National Democratic chairman Terry McAuliffe telegraphed his own prediction Sunday by foreshadowing a general election contest between President Bush and Kerry. Mr. McAuliffe, appearing on ABC's "This Week," compared Kerry's Vietnam War record - calling him "a war hero with a chest full of medals" - and Bush's own service in the Texas Air National Guard, highlighting old questions about Bush's assignment to serve in Alabama in 1972.
McAuliffe's tough rhetoric comes at a time when Bush is back on his heels over the question of Iraq's so-far-nonexistent weapons of mass destruction and over the administration's 2005 budget plan released Monday, projecting a $521 billion deficit. [Editor's note: The original version misstated the size of the projected 2005 budget deficit.]
With the Feb. 3 contests spread around the country, voter reactions shed some light on how Kerry might be perceived on the national stage in November. Peter Padilla, a military veteran from Tempe, Ariz., plans on voting for Kerry Tuesday, because he's a veteran and because as a senator he has been responsive to the needs of veterans.
That Kerry has taken lobbyist money won't keep Mr. Padilla from casting his ballot for him. "He's not doing anything that anybody else isn't doing. That's just part of Washington," says Padilla, a sociologist at Arizona State University.
The "liberal" tag worries him more. Liberal to him means somebody who might be interested in weakening the Second Amendment: "I don't hear gun control, I hear gun elimination."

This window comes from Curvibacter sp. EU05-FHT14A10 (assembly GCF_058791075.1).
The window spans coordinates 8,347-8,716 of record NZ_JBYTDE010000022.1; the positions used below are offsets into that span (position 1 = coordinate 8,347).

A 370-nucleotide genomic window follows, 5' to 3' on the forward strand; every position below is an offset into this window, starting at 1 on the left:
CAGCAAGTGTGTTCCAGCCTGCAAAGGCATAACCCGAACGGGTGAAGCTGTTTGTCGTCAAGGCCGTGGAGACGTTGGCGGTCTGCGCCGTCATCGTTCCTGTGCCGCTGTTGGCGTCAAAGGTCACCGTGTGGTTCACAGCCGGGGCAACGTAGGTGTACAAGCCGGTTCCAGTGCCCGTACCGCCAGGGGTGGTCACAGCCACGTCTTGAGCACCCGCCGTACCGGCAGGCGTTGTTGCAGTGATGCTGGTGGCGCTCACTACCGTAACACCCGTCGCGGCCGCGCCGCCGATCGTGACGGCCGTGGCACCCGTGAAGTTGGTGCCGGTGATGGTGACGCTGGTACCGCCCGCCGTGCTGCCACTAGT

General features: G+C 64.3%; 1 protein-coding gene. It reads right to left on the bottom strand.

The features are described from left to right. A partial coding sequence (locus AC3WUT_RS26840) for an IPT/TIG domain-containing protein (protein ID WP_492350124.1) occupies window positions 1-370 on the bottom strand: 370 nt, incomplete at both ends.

Susan Kricun of Phoenix, a registered Democrat, says she'll vote in the primary only if she feels she knows the candidates well enough. "I've heard John Kerry's name a lot, that's about it," she says, adding that the "liberal" label wouldn't prevent her from voting for Kerry.
"I considered myself to be liberal," she says. "It just tells me that he's a little more open-minded, rather than being right or left wing."
The Feb. 3 voting also marks the first primary in a Southern state, South Carolina. This fall, there will be discussion over whether a Democrat can win the presidency without winning a Southern state.
Even though it's technically doable, it would be difficult. So while Kerry has gotten great mileage so far for his perceived "electability," at least compared with Dean, he would still face a steep climb against Bush in the South.
"Clearly there are real barriers for succeeding in the South in the fall," says Jay Barth, chairman of the political science department at Hendrix University in Conway, Ark. "It's a combination of Kerry's geographical origins, and it's also a personal style that is not particularly warm and fuzzy. Certainly, his military background could be packaged into a positive in the region."
Dr. Barth says that Bush has honed a personal style that plays well in the South. In contrast, Southerners will see Kerry's voting record as a Northeastern liberal as a problem. Kerry could find a way to make a few states competitive focusing on particular issues that play well in certain states, such as the environment in Florida or choosing a running mate from the South.
"Kerry is a real problem in the South," says Barth. "He has shown some real signs of energy as a candidate, but it's hard to see him as successful in the South on a wide scale."
• D.J. Burrough in Arizona and Suzi Parker in Arkansas contributed to this report.